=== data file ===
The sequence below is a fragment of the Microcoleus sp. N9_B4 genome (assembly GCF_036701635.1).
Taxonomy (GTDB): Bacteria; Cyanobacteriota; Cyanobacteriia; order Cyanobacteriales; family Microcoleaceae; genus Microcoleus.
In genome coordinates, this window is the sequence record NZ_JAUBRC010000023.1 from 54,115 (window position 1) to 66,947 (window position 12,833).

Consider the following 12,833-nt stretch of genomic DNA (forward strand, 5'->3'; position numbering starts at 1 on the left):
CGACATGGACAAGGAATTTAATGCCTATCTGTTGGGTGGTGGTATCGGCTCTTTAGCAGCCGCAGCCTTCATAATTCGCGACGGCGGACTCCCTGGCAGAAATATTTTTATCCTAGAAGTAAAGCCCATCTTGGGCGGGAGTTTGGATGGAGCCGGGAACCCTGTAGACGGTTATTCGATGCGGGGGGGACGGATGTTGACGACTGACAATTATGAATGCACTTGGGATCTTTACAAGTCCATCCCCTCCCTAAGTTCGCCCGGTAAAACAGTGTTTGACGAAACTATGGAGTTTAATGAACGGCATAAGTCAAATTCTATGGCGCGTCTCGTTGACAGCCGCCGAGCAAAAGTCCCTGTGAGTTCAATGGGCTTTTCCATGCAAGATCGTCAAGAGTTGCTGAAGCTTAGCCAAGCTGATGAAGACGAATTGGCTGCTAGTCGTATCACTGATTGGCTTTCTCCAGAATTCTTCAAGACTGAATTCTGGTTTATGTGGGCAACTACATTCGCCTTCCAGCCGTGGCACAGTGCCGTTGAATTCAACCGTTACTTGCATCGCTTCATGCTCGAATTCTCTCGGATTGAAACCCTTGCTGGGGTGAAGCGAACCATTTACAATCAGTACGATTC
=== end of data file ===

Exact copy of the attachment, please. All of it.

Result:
The sequence below is a fragment of the Microcoleus sp. N9_B4 genome (assembly GCF_036701635.1).
Taxonomy (GTDB): Bacteria; Cyanobacteriota; Cyanobacteriia; order Cyanobacteriales; family Microcoleaceae; genus Microcoleus.
In genome coordinates, this window is the sequence record NZ_JAUBRC010000023.1 from 54,115 (window position 1) to 66,947 (window position 12,833).

Consider the following 12,833-nt stretch of genomic DNA (forward strand, 5'->3'; position numbering starts at 1 on the left):
CGACATGGACAAGGAATTTAATGCCTATCTGTTGGGTGGTGGTATCGGCTCTTTAGCAGCCGCAGCCTTCATAATTCGCGACGGCGGACTCCCTGGCAGAAATATTTTTATCCTAGAAGTAAAGCCCATCTTGGGCGGGAGTTTGGATGGAGCCGGGAACCCTGTAGACGGTTATTCGATGCGGGGGGGACGGATGTTGACGACTGACAATTATGAATGCACTTGGGATCTTTACAAGTCCATCCCCTCCCTAAGTTCGCCCGGTAAAACAGTGTTTGACGAAACTATGGAGTTTAATGAACGGCATAAGTCAAATTCTATGGCGCGTCTCGTTGACAGCCGCCGAGCAAAAGTCCCTGTGAGTTCAATGGGCTTTTCCATGCAAGATCGTCAAGAGTTGCTGAAGCTTAGCCAAGCTGATGAAGACGAATTGGCTGCTAGTCGTATCACTGATTGGCTTTCTCCAGAATTCTTCAAGACTGAATTCTGGTTTATGTGGGCAACTACATTCGCCTTCCAGCCGTGGCACAGTGCCGTTGAATTCAACCGTTACTTGCATCGCTTCATGCTCGAATTCTCTCGGATTGAAACCCTTGCTGGGGTGAAGCGAACCATTTACAATCAGTACGATTC